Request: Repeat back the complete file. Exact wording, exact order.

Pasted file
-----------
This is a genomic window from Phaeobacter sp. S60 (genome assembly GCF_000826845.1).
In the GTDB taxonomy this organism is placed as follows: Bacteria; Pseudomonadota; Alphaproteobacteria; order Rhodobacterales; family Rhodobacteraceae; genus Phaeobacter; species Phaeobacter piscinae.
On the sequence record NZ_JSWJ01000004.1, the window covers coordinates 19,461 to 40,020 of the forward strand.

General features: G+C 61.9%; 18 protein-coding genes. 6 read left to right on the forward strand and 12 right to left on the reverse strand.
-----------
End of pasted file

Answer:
This is a genomic window from Phaeobacter sp. S60 (genome assembly GCF_000826845.1).
In the GTDB taxonomy this organism is placed as follows: Bacteria; Pseudomonadota; Alphaproteobacteria; order Rhodobacterales; family Rhodobacteraceae; genus Phaeobacter; species Phaeobacter piscinae.
On the sequence record NZ_JSWJ01000004.1, the window covers coordinates 19,461 to 40,020 of the forward strand.

General features: G+C 61.9%; 18 protein-coding genes. 6 read left to right on the forward strand and 12 right to left on the reverse strand.